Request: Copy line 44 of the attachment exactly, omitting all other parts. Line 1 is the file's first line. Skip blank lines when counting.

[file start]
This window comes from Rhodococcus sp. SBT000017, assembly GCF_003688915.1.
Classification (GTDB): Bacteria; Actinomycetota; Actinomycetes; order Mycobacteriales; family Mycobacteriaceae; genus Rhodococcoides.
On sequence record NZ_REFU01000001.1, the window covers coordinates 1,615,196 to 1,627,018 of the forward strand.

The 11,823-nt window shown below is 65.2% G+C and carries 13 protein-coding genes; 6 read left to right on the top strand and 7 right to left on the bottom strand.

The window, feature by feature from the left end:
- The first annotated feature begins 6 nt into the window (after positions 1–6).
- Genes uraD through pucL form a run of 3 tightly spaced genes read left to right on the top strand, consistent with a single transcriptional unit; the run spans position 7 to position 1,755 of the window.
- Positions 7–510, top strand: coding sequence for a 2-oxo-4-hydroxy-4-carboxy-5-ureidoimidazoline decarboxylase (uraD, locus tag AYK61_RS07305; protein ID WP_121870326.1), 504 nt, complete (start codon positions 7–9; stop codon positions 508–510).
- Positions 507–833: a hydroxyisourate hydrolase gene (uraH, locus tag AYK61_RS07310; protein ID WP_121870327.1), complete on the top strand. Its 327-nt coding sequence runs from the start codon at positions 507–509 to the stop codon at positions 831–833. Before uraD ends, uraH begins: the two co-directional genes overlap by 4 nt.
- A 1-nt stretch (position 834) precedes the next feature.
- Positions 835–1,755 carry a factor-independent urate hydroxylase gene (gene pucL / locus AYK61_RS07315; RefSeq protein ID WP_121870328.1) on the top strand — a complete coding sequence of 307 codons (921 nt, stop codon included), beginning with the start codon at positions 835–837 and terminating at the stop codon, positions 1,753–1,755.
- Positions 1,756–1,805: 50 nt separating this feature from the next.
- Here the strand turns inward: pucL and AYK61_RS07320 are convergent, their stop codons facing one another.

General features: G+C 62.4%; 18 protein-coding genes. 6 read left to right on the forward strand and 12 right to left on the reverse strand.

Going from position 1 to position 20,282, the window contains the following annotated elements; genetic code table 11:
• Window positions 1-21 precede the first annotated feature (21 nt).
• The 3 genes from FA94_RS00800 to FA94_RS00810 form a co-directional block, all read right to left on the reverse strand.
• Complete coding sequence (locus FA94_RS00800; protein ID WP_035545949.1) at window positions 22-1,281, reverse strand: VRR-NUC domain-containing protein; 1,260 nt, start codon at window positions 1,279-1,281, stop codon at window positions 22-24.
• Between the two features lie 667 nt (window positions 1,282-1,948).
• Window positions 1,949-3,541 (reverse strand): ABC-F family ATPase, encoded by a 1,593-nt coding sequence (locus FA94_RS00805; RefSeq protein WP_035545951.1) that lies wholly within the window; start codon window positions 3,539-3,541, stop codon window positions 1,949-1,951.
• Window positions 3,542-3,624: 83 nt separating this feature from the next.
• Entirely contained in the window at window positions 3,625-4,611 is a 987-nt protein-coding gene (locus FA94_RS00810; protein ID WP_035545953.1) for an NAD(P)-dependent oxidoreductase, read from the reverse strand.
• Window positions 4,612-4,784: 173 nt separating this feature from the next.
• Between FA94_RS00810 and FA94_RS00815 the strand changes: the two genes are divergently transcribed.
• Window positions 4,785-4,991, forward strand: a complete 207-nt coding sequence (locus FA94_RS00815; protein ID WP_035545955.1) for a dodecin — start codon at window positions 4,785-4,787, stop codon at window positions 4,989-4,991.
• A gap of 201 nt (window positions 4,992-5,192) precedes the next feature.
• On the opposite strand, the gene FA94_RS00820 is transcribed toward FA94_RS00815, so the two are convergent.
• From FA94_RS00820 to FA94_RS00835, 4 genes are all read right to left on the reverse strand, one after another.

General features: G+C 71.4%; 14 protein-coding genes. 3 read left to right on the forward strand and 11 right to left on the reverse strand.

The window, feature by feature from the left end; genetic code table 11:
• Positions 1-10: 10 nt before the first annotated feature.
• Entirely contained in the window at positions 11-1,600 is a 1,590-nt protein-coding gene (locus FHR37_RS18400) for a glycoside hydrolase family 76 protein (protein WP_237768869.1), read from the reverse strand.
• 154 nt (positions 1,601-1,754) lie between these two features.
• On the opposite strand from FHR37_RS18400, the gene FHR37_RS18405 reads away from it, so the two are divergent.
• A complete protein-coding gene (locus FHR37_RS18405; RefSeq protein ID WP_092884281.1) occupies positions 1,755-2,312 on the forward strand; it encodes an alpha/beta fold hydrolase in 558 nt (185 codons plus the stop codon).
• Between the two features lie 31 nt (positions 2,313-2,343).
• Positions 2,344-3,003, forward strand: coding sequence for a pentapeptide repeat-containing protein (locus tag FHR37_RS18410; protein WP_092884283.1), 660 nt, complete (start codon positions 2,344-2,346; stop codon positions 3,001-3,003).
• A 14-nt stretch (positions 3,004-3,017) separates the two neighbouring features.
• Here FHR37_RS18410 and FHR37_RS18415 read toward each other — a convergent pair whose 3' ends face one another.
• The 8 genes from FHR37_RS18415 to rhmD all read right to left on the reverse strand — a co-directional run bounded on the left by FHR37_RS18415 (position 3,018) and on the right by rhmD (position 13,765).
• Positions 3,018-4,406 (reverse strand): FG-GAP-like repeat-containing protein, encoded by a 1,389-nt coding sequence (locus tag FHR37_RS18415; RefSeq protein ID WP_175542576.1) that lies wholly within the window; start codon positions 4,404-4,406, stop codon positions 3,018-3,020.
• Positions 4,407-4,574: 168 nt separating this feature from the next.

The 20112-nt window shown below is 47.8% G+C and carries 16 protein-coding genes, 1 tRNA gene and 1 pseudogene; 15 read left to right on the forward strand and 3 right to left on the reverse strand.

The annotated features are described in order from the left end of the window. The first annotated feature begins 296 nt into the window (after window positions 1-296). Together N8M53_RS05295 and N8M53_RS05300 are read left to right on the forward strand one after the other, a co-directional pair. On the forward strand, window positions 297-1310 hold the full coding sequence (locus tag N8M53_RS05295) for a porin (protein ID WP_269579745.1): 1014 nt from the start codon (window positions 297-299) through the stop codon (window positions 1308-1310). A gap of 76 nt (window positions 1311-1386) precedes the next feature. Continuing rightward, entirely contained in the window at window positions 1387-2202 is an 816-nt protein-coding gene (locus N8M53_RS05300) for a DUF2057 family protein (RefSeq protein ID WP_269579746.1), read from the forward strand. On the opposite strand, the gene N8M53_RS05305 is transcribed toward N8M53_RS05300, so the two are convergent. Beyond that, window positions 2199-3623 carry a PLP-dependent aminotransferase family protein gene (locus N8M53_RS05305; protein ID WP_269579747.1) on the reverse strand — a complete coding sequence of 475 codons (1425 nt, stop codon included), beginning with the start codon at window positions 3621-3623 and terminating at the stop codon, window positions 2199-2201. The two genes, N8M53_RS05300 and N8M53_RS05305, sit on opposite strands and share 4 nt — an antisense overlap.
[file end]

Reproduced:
The annotated features are described in order from the left end of the window. The first annotated feature begins 296 nt into the window (after window positions 1-296). Together N8M53_RS05295 and N8M53_RS05300 are read left to right on the forward strand one after the other, a co-directional pair. On the forward strand, window positions 297-1310 hold the full coding sequence (locus tag N8M53_RS05295) for a porin (protein ID WP_269579745.1): 1014 nt from the start codon (window positions 297-299) through the stop codon (window positions 1308-1310). A gap of 76 nt (window positions 1311-1386) precedes the next feature. Continuing rightward, entirely contained in the window at window positions 1387-2202 is an 816-nt protein-coding gene (locus N8M53_RS05300) for a DUF2057 family protein (RefSeq protein ID WP_269579746.1), read from the forward strand. On the opposite strand, the gene N8M53_RS05305 is transcribed toward N8M53_RS05300, so the two are convergent. Beyond that, window positions 2199-3623 carry a PLP-dependent aminotransferase family protein gene (locus N8M53_RS05305; protein ID WP_269579747.1) on the reverse strand — a complete coding sequence of 475 codons (1425 nt, stop codon included), beginning with the start codon at window positions 3621-3623 and terminating at the stop codon, window positions 2199-2201. The two genes, N8M53_RS05300 and N8M53_RS05305, sit on opposite strands and share 4 nt — an antisense overlap.